Dan Greenberg’s (Bowen class of 2006) unmuted and unequivocal opinion is that the dean’s idea “infantilizes” adults and was “inappropriate and ham-handed” for a taxpayer-supported institution.

Dan Greenberg

Dan Greenberg

“I think it’s an embarrassing misstep by law-school administration,” Mr. Greenberg said Tuesday afternoon. Mr. Greenberg is a 2006 graduate of the school and president of Advance Arkansas, which produces Arkansas Project.

“One of the alarming things about this is that I fear it is a sign of the infantilization of law students,” he said. “I think we ought to think better of law students than to think they need counseling after an election.

“Someone you don’t like getting elected to office, if that’s a catastrophe that needs counseling, then every day of everyone’s life requires counseling.

“It’s an election. It’s not 9/11. If at some level we don’t have a lot of people who can appreciate that, we are in trouble.”

The Bowen school wasn’t alone in providing post-election stress-relief for students. “A dorm at the University of Pennsylvania on Wednesday hosted a post-election ‘Breathing Space’ for students stressed out by election results that included cuddling with cats and a puppy, coloring and crafting, and snacks such as tea and chocolate,” The College Fix reported.

“ ‘There were actual cats and a puppy there,’ Penn student Daniel Tancredi told The College Fix via email. ‘There were sheets of paper available with black and white printed designs on them for students to color in. Essentially, they looked like pages from a coloring book that were printed from a computer. They all had positive feel-good messages on them. Students colored them in with colored pencils.”

The University of Michigan law school advertised Crayola therapy but apparently scrubbed the event after it drew national attention, according to The College Fix.

Heat Street, The Daily Caller, and Fox News also published stories about the University of Michigan.

AMP left a voice-mail message for Mr. Schwartz with three questions, including: “Would you have offered counseling if Hillary Clinton had prevailed?”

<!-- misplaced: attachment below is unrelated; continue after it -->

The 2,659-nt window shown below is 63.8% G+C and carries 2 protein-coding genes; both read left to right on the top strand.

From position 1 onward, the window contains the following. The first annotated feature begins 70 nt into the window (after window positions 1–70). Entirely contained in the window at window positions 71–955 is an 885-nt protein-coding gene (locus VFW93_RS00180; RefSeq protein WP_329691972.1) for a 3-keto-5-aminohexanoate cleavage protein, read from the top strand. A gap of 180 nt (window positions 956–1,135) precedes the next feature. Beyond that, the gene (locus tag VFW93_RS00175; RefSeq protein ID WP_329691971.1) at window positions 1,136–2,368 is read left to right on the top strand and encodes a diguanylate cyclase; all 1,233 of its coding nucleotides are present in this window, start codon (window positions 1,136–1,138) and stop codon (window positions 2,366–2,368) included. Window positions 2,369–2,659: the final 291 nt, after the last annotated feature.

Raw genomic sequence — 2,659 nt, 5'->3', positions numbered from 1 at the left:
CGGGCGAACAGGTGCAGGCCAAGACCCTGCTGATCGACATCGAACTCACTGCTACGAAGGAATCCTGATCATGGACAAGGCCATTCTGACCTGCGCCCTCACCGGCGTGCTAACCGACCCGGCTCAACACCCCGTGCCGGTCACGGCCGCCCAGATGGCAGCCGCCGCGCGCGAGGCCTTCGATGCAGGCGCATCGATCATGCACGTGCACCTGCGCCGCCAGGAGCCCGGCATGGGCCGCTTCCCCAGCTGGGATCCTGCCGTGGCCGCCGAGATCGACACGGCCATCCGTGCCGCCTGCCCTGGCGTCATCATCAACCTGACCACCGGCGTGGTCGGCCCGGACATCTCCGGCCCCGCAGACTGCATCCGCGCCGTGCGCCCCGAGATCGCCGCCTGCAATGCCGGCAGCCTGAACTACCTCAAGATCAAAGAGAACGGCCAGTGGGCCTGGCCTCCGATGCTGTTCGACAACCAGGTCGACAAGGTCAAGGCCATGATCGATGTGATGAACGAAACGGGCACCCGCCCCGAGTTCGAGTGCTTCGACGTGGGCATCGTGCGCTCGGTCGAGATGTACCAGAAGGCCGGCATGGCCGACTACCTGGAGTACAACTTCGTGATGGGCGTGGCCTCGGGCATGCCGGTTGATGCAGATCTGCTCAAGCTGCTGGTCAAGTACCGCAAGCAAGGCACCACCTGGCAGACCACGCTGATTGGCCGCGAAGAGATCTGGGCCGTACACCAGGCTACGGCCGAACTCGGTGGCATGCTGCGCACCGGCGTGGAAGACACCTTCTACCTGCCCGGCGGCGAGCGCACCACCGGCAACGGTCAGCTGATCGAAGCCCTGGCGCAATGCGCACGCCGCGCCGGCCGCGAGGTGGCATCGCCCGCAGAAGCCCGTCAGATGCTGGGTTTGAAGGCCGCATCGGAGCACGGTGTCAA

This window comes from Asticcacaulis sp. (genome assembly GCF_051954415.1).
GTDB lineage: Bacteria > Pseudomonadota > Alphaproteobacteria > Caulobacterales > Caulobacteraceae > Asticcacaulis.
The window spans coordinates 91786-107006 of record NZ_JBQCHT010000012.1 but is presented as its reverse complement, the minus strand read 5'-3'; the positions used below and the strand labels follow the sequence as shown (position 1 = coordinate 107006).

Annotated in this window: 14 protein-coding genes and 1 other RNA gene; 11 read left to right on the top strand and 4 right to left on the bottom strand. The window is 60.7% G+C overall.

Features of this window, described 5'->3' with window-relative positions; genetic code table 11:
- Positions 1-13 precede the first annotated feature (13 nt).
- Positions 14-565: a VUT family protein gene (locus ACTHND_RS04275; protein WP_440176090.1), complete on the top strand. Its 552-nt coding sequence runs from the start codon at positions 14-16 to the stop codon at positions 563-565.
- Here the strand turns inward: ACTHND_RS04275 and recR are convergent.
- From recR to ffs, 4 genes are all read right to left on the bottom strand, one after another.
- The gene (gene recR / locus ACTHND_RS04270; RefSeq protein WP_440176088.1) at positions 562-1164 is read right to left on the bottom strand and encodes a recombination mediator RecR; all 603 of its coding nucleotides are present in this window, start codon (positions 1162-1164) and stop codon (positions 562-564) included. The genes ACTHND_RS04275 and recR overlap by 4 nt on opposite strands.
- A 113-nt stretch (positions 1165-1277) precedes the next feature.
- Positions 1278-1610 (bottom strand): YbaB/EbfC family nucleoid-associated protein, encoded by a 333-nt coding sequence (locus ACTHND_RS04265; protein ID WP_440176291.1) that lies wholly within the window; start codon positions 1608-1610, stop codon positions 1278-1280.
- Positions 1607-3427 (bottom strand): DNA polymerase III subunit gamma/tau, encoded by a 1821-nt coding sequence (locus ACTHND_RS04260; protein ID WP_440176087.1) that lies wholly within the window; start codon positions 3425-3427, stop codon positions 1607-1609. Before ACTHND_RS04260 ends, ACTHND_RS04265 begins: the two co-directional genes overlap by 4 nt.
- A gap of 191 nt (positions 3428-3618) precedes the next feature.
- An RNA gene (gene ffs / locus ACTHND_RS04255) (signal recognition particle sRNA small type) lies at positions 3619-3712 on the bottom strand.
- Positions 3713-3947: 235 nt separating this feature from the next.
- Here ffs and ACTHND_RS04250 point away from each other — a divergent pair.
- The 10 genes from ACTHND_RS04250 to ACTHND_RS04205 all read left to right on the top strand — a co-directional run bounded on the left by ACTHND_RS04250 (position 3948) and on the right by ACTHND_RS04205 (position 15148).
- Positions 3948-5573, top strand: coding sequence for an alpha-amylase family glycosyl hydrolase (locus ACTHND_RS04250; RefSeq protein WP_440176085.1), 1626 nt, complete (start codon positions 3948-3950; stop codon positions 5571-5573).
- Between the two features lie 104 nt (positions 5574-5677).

The dean ignored the question and responded through Allen Hicks of the UALR Office of Communications and Marketing, who provided a prepared statement from the dean:

This is Dean Schwartz’s entire email:

From: Michael Hunter Schwartz <>
Date: Mon, Nov 14, 2016 at 9:30 AM
Subject: The Election and Civil and Respectful Discourse

Good morning.

I write you this morning to share our support for each of you. I know many of you were very upset by the results of the election, and, of course, I know many of you were pleased. This election season was the most upsetting, most painful, most disturbing election season of my lifetime. And, as you know, I am old. I found the article at this link,, to be a helpful tool for thinking about how to deal with the future (and with family, if, like me, you have a relative whose politics you abhor).

For those of you who feel upset, we have arranged extra on-campus counseling services today. We will be offering 30-minute appointments between 2:30-6:00pm. If students do not sign up for all appointment times and/or do not use all of their allotted 30 minutes, walk-in appointments may be available on a first come, first served basis. Counseling will be located in room 423 – the office next to the Faculty Library on the 4th floor. If there are no more appointment times available and you wish to speak with a counselor, please sign up for a counseling appointment here.

No matter how you are feeling, the most important thing for you is to focus on your studies. If your goal, in attending law school, is to make a difference in your community, the first step has to be getting through law school and passing the bar. Please do not lose sight of that goal.

Most of all, I want every member of our community to feel welcome and supported here. Our diversity is a strength and a goal that we need to cultivate in every way we can. Everyone deserves a safe, supportive, collegial learning environment. In fact, the research shows that learning from and with those who are different from us makes us smarter, more thoughtful, more tolerant, and happier. Please reach out to your peers and let them know they are valued. And, if you witness someone being mistreated because of his or her politics, religious beliefs, race, ethnicity, sexual orientation, or gender, please do not sit silently by. Here is a link to a helpful guide to dealing with harassment:

This spring, the law school’s Committee on Diversity and Excellence will host a Forum on Difference to facilitate discussions with our student leaders on how to ensure that Bowen is a welcoming and nurturing environment for all our students. We hosted multiple such events last academic year.  If you have a concern that you would like to raise for possible discussion at the next forum, please contact any member of the committee. Committee members are Dean Jessie Burchfield, Dean Rejena Grotjohn, Professor Ken Gallant, and Professor Sherrie Norwood.